Many of Florida’s Hispanic population came to America to escape communist and socialist regimes like those in Cuba and Venezuela, so we are justifiably wary of the kind of geopolitical maneuvering we’re seeing right now with our national energy security.
If we aren’t careful about protecting and defending it, we are going to cede it to nations that don’t have our interests at heart – like Vladimir Putin’s Russia.
Russia and OPEC’s recent interventions in the global energy market, against the backdrop of the coronavirus pandemic, are putting at risk our energy independence, threatened as they are by our emergence as the world’s largest producer of oil and natural gas.
While our leaders are appropriately focused on COVID-19, as they should be, we cannot lose sight of our longer-term goals as a nation. And we cannot let out guard down against those countries acting against our national interests, trying to reverse the American energy revolution that made us the world’s top producer.
Florida is especially vulnerable to the market distortions caused by geopolitical tussles, since our state imports nearly all of its energy sources. But it doesn’t have to be that way, if we make some smart moves in the near future.
Coronavirus or not, we cannot take our eye off one particular ball – the expiration of the moratorium on offshore oil and gas drilling contained in the Gulf of Mexico Energy Security Act (GOMESA).
Without action before 2022, drilling could happen nine miles off the Gulf Coast and three miles off the rest of Florida’s coastline. No one wants that.
However, we have a tremendous opportunity to fashion a Florida-driven compromise with our fellow Gulf states that protects our special shores, our $90 billion-a-year tourism industry and the critical military operations while also ensuring we are contributing to American energy security. After all, American energy security means lower prices for all Floridians and crucially, our businesses -- one in four of which is Hispanic-owned.
A knee-jerk extension of the current moratorium is not the answer.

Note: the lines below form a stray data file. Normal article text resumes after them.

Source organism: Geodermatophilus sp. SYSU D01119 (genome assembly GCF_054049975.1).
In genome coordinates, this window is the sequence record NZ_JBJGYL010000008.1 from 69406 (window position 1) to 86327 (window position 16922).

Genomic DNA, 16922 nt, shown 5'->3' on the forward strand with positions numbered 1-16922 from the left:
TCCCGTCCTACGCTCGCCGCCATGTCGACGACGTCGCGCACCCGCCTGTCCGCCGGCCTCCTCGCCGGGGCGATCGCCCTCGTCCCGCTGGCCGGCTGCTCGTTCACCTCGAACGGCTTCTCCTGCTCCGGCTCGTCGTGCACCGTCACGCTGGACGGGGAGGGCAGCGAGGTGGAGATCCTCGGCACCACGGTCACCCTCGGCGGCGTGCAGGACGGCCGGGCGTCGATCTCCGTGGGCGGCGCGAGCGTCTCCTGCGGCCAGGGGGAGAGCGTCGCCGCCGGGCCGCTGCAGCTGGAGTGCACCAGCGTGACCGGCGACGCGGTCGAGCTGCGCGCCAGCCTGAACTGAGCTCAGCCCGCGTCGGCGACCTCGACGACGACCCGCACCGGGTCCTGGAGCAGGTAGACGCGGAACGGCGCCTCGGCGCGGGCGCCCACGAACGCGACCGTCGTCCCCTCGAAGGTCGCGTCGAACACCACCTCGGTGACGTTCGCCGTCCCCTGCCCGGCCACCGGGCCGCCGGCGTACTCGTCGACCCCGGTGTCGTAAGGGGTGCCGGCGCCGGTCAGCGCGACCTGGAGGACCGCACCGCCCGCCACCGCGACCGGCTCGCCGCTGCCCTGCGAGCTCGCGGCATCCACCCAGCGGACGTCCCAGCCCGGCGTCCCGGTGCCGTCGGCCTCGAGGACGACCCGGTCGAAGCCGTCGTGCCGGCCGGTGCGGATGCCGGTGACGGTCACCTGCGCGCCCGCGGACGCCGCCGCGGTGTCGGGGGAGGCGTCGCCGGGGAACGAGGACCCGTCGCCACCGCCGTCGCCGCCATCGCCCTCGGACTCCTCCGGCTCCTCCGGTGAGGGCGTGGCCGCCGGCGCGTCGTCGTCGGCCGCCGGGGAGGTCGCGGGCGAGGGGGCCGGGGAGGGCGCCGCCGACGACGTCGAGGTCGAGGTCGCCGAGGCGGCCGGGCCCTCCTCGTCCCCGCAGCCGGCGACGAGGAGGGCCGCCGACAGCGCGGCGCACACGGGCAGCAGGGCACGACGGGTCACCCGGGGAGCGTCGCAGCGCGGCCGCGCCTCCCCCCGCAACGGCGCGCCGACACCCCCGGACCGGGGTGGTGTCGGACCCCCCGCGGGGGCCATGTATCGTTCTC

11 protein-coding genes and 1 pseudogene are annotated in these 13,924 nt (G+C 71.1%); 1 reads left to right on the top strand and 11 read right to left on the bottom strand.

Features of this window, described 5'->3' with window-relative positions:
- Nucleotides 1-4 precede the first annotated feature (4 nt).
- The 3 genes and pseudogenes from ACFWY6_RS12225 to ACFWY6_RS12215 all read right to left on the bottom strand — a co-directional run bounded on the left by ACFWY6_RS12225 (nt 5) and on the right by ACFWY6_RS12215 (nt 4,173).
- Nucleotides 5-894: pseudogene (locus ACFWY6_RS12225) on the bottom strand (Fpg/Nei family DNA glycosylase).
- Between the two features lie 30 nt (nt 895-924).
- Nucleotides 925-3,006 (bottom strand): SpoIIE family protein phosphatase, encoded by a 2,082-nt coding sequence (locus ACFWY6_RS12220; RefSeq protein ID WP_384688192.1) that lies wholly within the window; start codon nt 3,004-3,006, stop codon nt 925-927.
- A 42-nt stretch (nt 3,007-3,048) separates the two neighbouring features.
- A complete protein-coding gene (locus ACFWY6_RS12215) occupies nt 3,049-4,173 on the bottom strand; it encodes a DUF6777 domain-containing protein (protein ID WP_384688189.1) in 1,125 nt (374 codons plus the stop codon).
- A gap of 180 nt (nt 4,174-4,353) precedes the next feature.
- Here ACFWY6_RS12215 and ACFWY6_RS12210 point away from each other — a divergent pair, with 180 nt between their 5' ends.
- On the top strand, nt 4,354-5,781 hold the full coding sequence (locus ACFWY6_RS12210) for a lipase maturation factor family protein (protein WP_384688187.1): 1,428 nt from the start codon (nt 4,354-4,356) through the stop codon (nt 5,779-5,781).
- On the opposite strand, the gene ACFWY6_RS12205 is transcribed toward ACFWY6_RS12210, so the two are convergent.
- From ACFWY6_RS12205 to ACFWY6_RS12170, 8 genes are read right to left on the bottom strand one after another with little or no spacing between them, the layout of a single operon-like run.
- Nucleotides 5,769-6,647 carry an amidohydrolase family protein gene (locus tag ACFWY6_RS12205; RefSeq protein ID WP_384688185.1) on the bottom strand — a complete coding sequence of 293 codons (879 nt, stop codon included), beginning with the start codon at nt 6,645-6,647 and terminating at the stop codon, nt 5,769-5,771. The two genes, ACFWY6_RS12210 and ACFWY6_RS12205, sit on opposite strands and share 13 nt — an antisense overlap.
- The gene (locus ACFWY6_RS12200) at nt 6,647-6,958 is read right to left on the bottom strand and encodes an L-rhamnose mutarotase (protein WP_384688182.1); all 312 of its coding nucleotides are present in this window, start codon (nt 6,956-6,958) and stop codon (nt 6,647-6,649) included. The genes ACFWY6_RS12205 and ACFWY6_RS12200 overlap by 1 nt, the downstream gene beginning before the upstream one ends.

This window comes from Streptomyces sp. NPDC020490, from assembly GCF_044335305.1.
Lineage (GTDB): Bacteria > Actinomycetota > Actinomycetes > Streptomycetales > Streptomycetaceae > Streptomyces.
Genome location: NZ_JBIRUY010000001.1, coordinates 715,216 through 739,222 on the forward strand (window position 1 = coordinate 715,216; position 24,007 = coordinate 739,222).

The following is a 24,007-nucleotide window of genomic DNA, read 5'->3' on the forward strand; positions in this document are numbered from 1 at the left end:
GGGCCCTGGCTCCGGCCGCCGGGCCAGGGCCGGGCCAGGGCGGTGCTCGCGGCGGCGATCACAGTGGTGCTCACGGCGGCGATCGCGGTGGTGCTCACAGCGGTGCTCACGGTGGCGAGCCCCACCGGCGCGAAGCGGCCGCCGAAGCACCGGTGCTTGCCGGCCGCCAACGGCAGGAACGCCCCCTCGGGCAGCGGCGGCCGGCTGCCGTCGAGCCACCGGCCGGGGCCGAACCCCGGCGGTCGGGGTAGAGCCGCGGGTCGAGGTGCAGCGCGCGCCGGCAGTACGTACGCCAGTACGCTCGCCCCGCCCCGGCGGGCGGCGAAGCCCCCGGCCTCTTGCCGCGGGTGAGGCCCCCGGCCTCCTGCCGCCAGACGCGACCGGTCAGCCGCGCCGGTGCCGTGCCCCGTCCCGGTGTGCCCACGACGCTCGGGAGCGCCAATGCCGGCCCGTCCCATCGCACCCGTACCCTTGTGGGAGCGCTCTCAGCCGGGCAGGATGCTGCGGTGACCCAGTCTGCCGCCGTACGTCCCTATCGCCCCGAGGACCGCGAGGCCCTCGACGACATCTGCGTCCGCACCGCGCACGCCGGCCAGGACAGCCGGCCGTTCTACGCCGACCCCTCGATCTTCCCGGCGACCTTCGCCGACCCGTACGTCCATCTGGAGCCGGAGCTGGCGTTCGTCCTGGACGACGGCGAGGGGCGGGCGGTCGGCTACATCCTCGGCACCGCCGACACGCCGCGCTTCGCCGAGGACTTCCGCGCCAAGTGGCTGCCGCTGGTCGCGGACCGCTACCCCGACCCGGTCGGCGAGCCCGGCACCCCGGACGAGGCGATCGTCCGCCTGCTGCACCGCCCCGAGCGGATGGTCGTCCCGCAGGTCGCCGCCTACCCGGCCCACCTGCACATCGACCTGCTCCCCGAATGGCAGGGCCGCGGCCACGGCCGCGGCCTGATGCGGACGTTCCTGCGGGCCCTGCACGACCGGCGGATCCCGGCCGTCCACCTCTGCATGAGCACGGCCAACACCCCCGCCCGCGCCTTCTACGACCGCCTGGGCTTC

The contours of a long-term compromise must include encouraging the ongoing cooperation between the Departments of Defense and Interior that have kept military operations, fishing, and oil and gas exploration happening in harmony in the rest of the Gulf. And we must also advocate to ensure that any exploration happen far from land, to preserve our amazing views and protect our precious coastline. And a deal must be long-term, so we do not have to go back to Congress every five or 10 years.
Done right, the compromise can also generate tens of millions of dollars for coastal conservation and hurricane protection. Our neighboring Gulf States this year split nearly $353 million in revenue sharing under GOMESA, all of which will go to those noble goals.
That’s not the only benefit Floridians can gain from the right kind of deal. The right kind of deal will strengthen our economy and more importantly, ensure reliable and affordable energy supplies for everyone. Our families and the nearly 3 million Floridians living in poverty, who pay a fifth of their income in energy bills every month, need it. So do our businesses.
When the coronavirus crisis ends, we need to be able to spur economic recovery and entice tourists back to our many attractions. Low energy prices will be a huge advantage, and putting Florida in the driver’s seat when it comes to deciding how it will contribute to American energy security is a fast route to get there.
Let’s all work together for a compromise that benefits everyone, boosts energy security, protects our coastline and strengthens our state and national economies. Florida is special and we can keep it that way with a smart compromise. Our future depends on it.
Julio Fuentes is president and CEO of the Florida State Hispanic Chamber of Commerce.